The Beatles’ trio of early 1964 hits proved that, despite the group’s teen idol status, they were capable of producing truly great material. “A World Without Love,” on the other hand, showed that Beatlemania could make a hit of even a weaker record with a “Lennon/McCartney” credit. Like “Love Me Do,” “A World Without Love” was a Paul McCartney composition that predated The Beatles. But where “Love Me Do” is adolescent in the best sense of the word – raw, direct, effortlessly cool – “World Without Love” is freshman poetry navel-gazing. McCartney rejected it as sub-Beatles standard, instead passing it on to his girlfriend Jane Asher’s brother Peter and his new folk duo.
In the hands of The Beatles, one could imagine “A World Without Love” as sort of a lesser “Yesterday,” Paul’s showcase but with his bandmates keeping the sentimentality in check. Peter & Gordon, on the other hand, are all soft voices and tasteful guitar plucking, sounding very much like the easy-listening folk pop of the pre-Beatles era. To be fair, though, “A World Without Love” would be weak regardless of who recorded it. The middle eight (“So I wait, and in a while …”) doesn’t resolve itself satisfactorily, and the lyrics veer toward overwrought cliché.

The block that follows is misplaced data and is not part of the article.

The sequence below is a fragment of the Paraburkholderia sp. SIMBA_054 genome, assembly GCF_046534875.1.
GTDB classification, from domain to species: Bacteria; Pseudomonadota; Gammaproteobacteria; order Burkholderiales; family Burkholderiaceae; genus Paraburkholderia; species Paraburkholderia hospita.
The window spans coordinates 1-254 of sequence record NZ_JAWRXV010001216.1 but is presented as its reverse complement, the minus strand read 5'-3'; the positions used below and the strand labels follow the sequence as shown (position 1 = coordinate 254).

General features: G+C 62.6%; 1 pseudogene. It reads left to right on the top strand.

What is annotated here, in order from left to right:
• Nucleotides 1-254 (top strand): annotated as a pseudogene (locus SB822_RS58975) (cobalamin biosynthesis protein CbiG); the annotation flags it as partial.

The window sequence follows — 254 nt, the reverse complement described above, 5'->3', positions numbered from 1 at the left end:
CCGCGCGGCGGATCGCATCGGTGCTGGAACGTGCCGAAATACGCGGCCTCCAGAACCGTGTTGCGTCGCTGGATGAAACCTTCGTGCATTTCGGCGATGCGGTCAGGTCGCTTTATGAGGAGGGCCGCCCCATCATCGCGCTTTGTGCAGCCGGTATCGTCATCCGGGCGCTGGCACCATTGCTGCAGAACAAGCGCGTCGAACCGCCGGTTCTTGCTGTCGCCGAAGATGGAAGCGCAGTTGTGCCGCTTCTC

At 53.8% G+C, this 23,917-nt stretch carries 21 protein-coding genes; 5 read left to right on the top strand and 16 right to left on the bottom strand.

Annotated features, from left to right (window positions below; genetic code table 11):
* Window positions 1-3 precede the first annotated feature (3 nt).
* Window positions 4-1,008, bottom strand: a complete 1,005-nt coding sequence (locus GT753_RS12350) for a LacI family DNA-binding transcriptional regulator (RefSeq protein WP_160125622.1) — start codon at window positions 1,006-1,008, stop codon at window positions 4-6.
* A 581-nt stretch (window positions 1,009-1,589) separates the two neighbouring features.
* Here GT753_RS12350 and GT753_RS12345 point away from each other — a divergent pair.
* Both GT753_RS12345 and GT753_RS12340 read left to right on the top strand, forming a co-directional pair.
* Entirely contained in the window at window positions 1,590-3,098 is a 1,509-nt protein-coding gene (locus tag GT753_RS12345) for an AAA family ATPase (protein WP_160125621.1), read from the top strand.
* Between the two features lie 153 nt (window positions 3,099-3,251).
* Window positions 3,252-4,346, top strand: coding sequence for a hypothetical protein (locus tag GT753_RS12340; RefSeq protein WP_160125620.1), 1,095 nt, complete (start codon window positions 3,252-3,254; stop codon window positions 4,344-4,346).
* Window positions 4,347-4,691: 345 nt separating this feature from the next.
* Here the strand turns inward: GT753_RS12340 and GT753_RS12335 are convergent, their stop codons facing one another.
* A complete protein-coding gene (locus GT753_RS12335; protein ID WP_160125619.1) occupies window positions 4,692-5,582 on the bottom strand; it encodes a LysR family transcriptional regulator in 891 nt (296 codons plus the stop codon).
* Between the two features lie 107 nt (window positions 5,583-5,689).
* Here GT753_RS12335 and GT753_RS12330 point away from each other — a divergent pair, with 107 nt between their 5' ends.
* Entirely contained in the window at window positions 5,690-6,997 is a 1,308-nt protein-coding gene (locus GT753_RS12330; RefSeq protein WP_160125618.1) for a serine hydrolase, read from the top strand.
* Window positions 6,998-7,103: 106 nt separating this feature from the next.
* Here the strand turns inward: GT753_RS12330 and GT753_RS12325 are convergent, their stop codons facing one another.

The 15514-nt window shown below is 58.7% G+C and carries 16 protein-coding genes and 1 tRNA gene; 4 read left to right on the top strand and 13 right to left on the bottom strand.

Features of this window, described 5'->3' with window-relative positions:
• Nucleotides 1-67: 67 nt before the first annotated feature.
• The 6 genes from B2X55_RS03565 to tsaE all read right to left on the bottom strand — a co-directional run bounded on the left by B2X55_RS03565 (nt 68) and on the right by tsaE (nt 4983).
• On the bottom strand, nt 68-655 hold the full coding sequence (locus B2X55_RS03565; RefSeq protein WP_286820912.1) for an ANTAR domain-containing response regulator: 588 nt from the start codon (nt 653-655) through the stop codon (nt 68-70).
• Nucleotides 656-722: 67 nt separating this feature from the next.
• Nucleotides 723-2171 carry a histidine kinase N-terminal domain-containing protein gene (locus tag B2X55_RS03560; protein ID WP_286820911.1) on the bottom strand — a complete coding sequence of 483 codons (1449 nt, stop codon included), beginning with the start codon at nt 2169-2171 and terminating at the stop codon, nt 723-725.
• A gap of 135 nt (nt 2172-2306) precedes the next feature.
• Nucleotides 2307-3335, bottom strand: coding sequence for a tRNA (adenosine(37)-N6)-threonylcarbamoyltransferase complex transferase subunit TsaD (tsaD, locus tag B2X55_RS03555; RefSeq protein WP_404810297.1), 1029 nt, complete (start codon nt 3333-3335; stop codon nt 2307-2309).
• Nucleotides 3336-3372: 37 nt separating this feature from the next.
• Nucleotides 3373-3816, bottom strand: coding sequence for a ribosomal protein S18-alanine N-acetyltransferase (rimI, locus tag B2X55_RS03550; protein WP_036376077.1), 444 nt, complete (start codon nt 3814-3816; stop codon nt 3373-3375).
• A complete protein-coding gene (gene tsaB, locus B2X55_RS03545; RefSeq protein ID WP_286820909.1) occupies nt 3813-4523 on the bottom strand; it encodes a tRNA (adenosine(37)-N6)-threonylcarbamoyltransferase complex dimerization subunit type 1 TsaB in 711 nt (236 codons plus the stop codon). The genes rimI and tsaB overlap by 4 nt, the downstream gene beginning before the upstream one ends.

Still, “A World Without Love” isn’t a terrible song. McCartney clearly recognized its potential to become a hit, or he wouldn’t have shopped it around. That The Beatles discarded it anyway is testament to the band’s level of quality control. “A World Without Love” actually marked the second time a song rejected by The Beatles became a number-one record. After the group refused to release the professionally-written “How Do You Do It” as their first single, Gerry and the Pacemakers took it to the top of the charts in the UK. By rejecting those two songs, The Beatles were making an artistic statement rare in the rock and roll era: that staying true to one’s standards and crafting a high quality discography is more important than grubbing for hits. What The Beatles chose not to record was just as important to their mythology as what they did. 5
Hit #1 on June 27, 1964; total of 1 week at #1
111 of 982 #1’s reviewed; 11.30% through the Hot 100